Writing Course Sample
Writing Wide, Exercises in Creative Writing,
by Billie A Williams © 2006

Wide Space Between the Front Teeth
Compares writing, keeping secrets, and the effects of a space between your front
teeth…meaning that you cannot keep a secret. In addition, this essay explores how to
write while holding your secret, letting the secret loose a little at a time—the way you
would create a mystery.

“It was the secrets of heaven and earth that I desired to learn.”
Mary Wollstonecraft Shelley, English Poet

Exploring Secret keeping, Writing and The Wide Space Between Someone’s Front

My Mother used to say that having a wide space between your front teeth meant you
could not keep a secret. I noticed that he had a wide space between his teeth. He
being the character I was creating to carry my story. Rather like a younger Rip Torn of
the televisions series “Topper”. Topper was a ghost, a butler and a lot of fun to watch.
But, he had that very wide space between his teeth and he couldn’t keep a secret.  
As a child, I pictured a fat bubble gum pink secret squirting out from between those
wide apart teeth and splatting against the secret receiver’s ear. That would effectively
plug the receiver’s ear and block the message. We could say, the secret had been
teased, but was not totally given. Basically, that would be the approach an author
writing a mystery would use.  

Now to use that image for your story, to show you how to write, picture this. Did you
ever notice when you chew bubble gum that as the bubble gum is warmed you want—
almost have to—blow bubbles? Think about what it is that you do when you blow a

First, you push your tongue into the gum and stretch and try to force it between your
teeth all the while you try to hold the largest portion of the gum back.
Then you blow, slowly and carefully. As the bubble grows you blow slower and
eventually pinch it off, before it bursts. Or if you choose you deliberately blow until it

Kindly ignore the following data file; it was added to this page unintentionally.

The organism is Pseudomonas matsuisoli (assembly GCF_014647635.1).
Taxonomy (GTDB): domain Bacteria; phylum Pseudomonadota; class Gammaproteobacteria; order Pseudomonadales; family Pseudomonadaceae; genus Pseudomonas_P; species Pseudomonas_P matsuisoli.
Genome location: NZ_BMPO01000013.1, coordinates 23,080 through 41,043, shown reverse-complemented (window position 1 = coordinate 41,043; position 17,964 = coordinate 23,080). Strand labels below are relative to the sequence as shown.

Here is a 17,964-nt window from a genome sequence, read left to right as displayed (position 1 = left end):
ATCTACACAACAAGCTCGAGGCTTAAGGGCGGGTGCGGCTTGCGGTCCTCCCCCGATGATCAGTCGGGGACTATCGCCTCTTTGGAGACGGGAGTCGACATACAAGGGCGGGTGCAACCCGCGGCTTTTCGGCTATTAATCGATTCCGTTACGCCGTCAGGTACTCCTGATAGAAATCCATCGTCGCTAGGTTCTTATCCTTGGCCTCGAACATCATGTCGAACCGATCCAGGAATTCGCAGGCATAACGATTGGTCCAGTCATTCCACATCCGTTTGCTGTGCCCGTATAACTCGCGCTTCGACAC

does burst.

Writing is like that. When you write you try to keep the secret of the whole story
contained, but it is anxious to ooze out between the barriers and splat against the
listener or reader’s ear. It dares them to listen harder, dig deeper, pay attention; a
secret is about to be revealed. A great pink, sweet, sticky secret is about to be given
away for the price of listening or reading, closely.
Our words are contained by the white picket fence rows of teeth, except for that space
that separates upper and lower jaws when we open our mouth. We really do want our
story to leak out. We want our story to escape through that gap in a measured
fashion. Chapter by chapter, beginning, middle and end the book should leak onto
the page.

That is how it is with writing. All your story’s secrets are contained in that bubble. You
held them without letting them explode for your reader, until you were ready.  The
reader gets the pleasure of seeing the bubble develop as he turns the pages, breath
by breath or chapter by chapter. The bubble of your story gets bigger and the edges
start getting thinner so that the reader begins to see through the bubble, to expect
something is going to happen. He sees though that bubble to the wide space in
those teeth that can’t keep a secret.

When enough air (facts or details) have been forced into the story bubble, it will burst
with a loud bang and all the air, or details, rush out as the climax of your story. The
bubble collapses in on itself, in literature that is called the denouement. The narrator
sucks the gum (story) back into his mouth to begin yet another story on another day.
The reader, meanwhile, has had a sharp surprise. He felt the rush of air and little
spatters of gum (your story facts) spurt into his face when the story burst full-blown
into its finish. Aha! The reader says – why didn’t I see that coming, or he thinks; “I
knew that all along – the bursting bubble just confirmed it for me.”

The narrator, with the wide space between his front teeth, finally told the story’s secret
and everyone is satisfied looking forward to reading the next delightful tale.


1.        Write a story pretending you are teaching some one how to blow a bubble. Be
sure to have a beginning, middle and end just the way a story should go.
2.        Using one of the quotes below as a story starter, write a paragraph about

Want more? Go here to find the complete book Writing Wide, Exercises in Creative

Journalists belong in the gutter because that is where the ruling classes throw their
guilty secrets.”
 Gerald Priestland, English Writer & Journalist.

or secrets are edged tools, and must be kept from children and from fools.” John
Dryden, English Poet & Playwright.
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